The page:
Ignition coils are basically just copper wire wound around an iron core. Normally, I would expect copper wire, measured with a ohmmeter to show close to zero resistance. However on my vehicle for example, the primary winding is specified at 0.55 Ohms and the secondary at 15.5 kilo Ohms.

Is the winding, the iron core or both that create the resistance, and why?

  • 1
    The wire it self has a resistance. This increases as the wire get longers and decreases as the wire gets thicker. You can find more info at: electronics-tutorials.ws/resistor/resistivity.html. – rana Jan 10 '18 at 15:09
  • Winding and iron core does not change the resistance of the coil. – rana Jan 10 '18 at 15:10
  • @rana Very nice link, has the exact information answering this question. – Robert S. Barnes Jan 10 '18 at 20:22

The primary winding has several hundred turns of copper wire of a given thickness and the length and thickness contribute to the resistance (proportional to the length and inversely proportional to the thickness).

The secondary winding has several thousand turns of a thin copper wire which contribute to its resistance.

The ratio of turns gives the change of voltage ie 12V on the primary to tens of thousands on the secondary.

There are several sources that explain how coils work, this diagram is good and comes from here which is a good source giving a lot of detail.

enter image description here

  • Correct in principle but the multi-kiloohms resistance comes from a resistive ignition cable. Historically, a resistor was inside the cable plug but for a long while the ignition cables itself are carbon resistors. A pure copper secondary circuit has about 1kΩ resistance. – Janka Jan 10 '18 at 20:05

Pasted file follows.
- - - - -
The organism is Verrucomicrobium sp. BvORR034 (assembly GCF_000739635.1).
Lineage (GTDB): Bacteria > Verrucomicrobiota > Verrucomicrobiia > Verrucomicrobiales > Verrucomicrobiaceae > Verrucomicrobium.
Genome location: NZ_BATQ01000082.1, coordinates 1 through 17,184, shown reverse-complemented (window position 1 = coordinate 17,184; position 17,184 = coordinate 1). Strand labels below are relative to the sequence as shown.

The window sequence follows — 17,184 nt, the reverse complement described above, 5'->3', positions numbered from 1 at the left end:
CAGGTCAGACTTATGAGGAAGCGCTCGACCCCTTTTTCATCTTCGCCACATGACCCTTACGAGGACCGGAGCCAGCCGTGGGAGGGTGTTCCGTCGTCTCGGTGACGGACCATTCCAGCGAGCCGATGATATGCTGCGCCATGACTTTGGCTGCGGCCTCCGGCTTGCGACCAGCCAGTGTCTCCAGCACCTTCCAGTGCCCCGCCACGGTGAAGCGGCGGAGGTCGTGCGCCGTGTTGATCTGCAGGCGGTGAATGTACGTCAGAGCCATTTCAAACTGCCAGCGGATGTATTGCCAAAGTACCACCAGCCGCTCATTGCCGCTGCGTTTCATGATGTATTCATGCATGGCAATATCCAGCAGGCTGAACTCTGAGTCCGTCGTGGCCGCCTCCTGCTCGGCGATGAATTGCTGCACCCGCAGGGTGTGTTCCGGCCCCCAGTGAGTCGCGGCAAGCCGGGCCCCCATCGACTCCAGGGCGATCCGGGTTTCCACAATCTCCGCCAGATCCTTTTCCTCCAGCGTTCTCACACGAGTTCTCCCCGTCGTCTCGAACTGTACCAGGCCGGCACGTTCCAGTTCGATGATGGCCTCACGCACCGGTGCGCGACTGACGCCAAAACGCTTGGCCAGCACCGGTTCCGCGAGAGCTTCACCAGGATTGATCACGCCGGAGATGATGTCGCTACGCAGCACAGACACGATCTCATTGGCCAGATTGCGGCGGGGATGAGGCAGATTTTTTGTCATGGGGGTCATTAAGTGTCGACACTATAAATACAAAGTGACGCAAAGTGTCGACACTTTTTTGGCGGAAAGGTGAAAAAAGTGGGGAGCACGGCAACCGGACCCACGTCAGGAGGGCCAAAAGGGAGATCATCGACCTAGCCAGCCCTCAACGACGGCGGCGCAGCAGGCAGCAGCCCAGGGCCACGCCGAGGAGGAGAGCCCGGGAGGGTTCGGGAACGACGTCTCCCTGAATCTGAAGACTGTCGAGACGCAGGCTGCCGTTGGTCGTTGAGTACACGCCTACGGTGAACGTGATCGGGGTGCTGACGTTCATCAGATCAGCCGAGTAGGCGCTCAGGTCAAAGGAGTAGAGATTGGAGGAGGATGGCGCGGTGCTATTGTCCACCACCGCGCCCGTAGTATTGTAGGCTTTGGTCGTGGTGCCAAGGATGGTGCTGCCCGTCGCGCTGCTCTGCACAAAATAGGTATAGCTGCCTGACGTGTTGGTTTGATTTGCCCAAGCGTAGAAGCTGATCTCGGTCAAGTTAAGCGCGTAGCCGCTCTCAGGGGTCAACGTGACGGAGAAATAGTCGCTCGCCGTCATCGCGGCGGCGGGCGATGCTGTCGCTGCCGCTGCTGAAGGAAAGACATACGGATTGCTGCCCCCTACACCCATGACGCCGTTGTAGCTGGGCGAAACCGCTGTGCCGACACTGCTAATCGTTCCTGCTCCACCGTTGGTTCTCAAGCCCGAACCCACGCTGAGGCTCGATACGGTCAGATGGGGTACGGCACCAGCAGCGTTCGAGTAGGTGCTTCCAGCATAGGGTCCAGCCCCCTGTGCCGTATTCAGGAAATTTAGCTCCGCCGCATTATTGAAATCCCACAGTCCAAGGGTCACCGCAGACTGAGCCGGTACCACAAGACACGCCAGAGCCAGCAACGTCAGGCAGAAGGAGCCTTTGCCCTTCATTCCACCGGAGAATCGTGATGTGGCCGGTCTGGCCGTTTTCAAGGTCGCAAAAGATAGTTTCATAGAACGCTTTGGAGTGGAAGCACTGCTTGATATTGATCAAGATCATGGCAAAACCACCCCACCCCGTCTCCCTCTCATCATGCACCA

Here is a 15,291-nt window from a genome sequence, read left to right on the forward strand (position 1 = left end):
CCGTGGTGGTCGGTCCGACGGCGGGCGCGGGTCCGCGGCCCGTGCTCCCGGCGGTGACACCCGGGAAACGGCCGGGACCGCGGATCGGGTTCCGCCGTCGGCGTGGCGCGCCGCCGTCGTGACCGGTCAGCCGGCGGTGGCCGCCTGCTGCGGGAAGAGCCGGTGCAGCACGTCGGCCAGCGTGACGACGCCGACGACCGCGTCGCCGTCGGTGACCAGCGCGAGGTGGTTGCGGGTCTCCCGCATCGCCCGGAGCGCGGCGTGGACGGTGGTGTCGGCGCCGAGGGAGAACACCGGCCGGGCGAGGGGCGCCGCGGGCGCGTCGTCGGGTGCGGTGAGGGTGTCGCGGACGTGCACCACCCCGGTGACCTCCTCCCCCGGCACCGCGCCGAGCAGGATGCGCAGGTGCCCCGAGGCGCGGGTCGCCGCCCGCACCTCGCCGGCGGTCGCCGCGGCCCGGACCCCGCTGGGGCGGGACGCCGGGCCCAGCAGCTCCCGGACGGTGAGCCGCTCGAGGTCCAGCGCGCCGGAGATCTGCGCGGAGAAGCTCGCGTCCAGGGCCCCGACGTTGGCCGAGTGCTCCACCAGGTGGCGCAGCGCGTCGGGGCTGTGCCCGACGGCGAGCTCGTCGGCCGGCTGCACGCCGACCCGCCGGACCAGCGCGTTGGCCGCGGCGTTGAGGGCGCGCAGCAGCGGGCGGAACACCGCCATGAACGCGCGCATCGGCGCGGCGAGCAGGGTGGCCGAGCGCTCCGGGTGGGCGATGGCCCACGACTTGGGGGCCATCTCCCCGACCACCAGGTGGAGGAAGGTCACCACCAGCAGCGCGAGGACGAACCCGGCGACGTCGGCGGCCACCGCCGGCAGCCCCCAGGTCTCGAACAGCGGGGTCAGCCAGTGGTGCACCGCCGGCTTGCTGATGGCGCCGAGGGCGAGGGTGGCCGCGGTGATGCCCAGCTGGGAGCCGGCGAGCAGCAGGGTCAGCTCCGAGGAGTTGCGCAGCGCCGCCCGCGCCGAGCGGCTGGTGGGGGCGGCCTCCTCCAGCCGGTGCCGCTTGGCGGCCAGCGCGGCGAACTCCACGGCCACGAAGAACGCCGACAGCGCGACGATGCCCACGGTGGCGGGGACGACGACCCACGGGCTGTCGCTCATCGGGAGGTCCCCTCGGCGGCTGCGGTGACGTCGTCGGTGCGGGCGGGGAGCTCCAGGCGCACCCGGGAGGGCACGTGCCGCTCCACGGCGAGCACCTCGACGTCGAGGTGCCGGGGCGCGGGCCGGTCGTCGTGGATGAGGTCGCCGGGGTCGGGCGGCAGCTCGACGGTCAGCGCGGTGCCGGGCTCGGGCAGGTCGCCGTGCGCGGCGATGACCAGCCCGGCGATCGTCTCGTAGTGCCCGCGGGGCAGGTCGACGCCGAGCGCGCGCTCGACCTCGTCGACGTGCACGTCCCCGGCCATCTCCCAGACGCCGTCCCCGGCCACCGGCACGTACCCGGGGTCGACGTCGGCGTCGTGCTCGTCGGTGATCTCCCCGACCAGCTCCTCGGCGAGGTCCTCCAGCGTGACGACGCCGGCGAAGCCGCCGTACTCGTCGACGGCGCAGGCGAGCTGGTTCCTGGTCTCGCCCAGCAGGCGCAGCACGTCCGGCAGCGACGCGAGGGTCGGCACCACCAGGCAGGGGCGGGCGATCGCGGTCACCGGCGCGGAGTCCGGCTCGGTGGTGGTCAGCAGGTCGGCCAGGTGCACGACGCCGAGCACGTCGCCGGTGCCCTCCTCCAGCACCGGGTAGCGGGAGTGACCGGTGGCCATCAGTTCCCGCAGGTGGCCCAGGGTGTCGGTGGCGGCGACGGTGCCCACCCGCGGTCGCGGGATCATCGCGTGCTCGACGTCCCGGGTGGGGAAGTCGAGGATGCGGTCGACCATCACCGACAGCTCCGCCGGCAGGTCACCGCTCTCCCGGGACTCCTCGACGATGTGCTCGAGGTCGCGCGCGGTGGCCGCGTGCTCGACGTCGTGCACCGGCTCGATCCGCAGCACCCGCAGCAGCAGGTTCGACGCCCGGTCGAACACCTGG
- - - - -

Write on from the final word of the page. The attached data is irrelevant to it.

• So it basically comes from the length and diameter of the wires used in the primary and secondary windings is all.. OK, sounds good. – Robert S. Barnes Jan 10 '18 at 20:16
  • @Janka Ignition cables add to the resistance, but do so for suppression of noise that would interfere with radio communication. A conventional coil (which still uses cables) easily measures up to 10kohm. – Bart Jan 11 '18 at 22:48
  • @RobertS.Barnes Yes, but that is no problem to overcome. The 'resistance' that has to be overcome to ionise the air between the electrodes of the spark plug, in order to support conduction, is an order of magnitude greater. – Bart Jan 11 '18 at 22:51

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